Wednesday, November 10, 2010

The Journey to WESSA

Images: Above: Map of East London. Source:
Below: the Boxer taxi rank. Source:

Within a few days of emailing WESSA I received a message back from Catherine Andersson, their project manager for environmental education, saying that she’d be interested in meeting me. We set up a date and I went about finding the way to Beacon Bay, where their office is located. For this I was able to use the expertise of Matt, who was here last year and was one of our teachers for the prep course. He used to stay in Beacon Bay, so he knew its taxi system well, and sent me a really helpful Google Map with stops labeled. I plotted out my route from the nearest stop to the WESSA office, about a 20 minute walk, and went through the whole route on the map until I was sure I could work it. Just in case any of you ever need to find your way from Devereux to WESSA, I’m going to take you through the step-by-step directions. You can also follow along on the Google Map.

1. Leave the house a couple hours before your appointment. Walk from home to Devereux street, wait until you see a taxi or hear one honking and point toward town (to the right). Listen for them to yell “Townie.” If they say “Mdantsane,” it’s going the other way. Don't get on that one.
2. When one pulls over, hop in. You may have to give the mamas a chance to shift over if it’s one of the smaller taxis; just squash in alongside them.
3. Pass up 6 rand to the yeller if you’re in a van or the driver in a car. It’s best to have exact change. If you’re in the back, just tap the person in front of you and they’ll pass your change forward.
4. The taxi takes you along Oxford Street. A couple streets before Gladstone, around City Hall, call out “Absa 2” or “2nd Absa,” and they’ll stop at the corner of Gladstone, next to an Absa bank. Cross Oxford and head down Gladstone until you find a store called Boxer, surrounded by taxis going in all directions. This is the Boxer taxi rank.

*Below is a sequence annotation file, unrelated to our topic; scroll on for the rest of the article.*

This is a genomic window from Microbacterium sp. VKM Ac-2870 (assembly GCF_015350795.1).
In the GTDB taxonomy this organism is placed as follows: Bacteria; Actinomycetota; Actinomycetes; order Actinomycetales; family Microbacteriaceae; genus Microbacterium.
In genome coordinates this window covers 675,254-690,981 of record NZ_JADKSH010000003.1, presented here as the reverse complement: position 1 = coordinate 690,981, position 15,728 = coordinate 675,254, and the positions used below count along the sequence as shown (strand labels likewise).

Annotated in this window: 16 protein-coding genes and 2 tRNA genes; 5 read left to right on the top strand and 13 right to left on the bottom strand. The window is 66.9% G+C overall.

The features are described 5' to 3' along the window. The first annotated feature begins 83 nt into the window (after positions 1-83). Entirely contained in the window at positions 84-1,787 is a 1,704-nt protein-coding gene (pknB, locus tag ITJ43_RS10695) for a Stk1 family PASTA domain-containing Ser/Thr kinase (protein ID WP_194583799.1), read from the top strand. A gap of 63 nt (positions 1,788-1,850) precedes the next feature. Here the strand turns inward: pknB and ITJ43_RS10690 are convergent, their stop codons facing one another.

5. Right across from the Boxer there’s a parking lot with a few rows of taxis. If you stand there for a moment, someone will ask you where you’re headed, or you can just go up to one of the men who are yelling and pointing authoritatively. Tell him Bonza, Bonza Bay, or Beacon Bay (or a combination of the three until he gets what you mean), and he’ll point you where you need to go. It should be the van nearest the street. Jump in and hope it fills quickly. Avoid the vendors trying to sell you sweets, sunglasses and cell phones.
6. Once the taxi starts moving pass up your 6 rand, then just enjoy the trip. You’ll cross the Buffalo River, which is nice. When you’ve been going for a good while the caller or driver will ask something about Pick n Pay or Spargs, and you’ll want to say Spargs. Keep your eyes open for a retail park or mall with the sign that says Spargs, with a Super Spar inside it. This is your stop.
7. Cross the street to Spargs then continue in the direction you were driving until you reach Beaconhurst, then turn right.
8. Walk a while. This is a relatively quiet residential area, so you may feel uncomfortable after spending so much time on Oxford and Devereux. Just try to relax and enjoy the walk.
9. Turn left on Blue Bend road, and you’ll see the sign for WESSA, within the Nahoon Estuary Nature Reserve, which is called the Dassie Trail by most locals. Tell the people at the booth that you’re going to WESSA and you won’t have to sign in. You’ve arrived!

My meeting with Catherine went very well. I immediately felt at home in her office, surrounded by environmental messages and recycling bins. Unfortunately most of their activities are finished for the year, since schools were busy with exams, but she had a few things I could become involved with, including assessments of the Eco-Schools portfolios. She also got me in touch with Jakob and Paula, two young German volunteers who are working on setting up an environmental club at Inkwenkwezi High School in Mdantsane. I left very happy, but again wishing that I’d found WESSA sooner.

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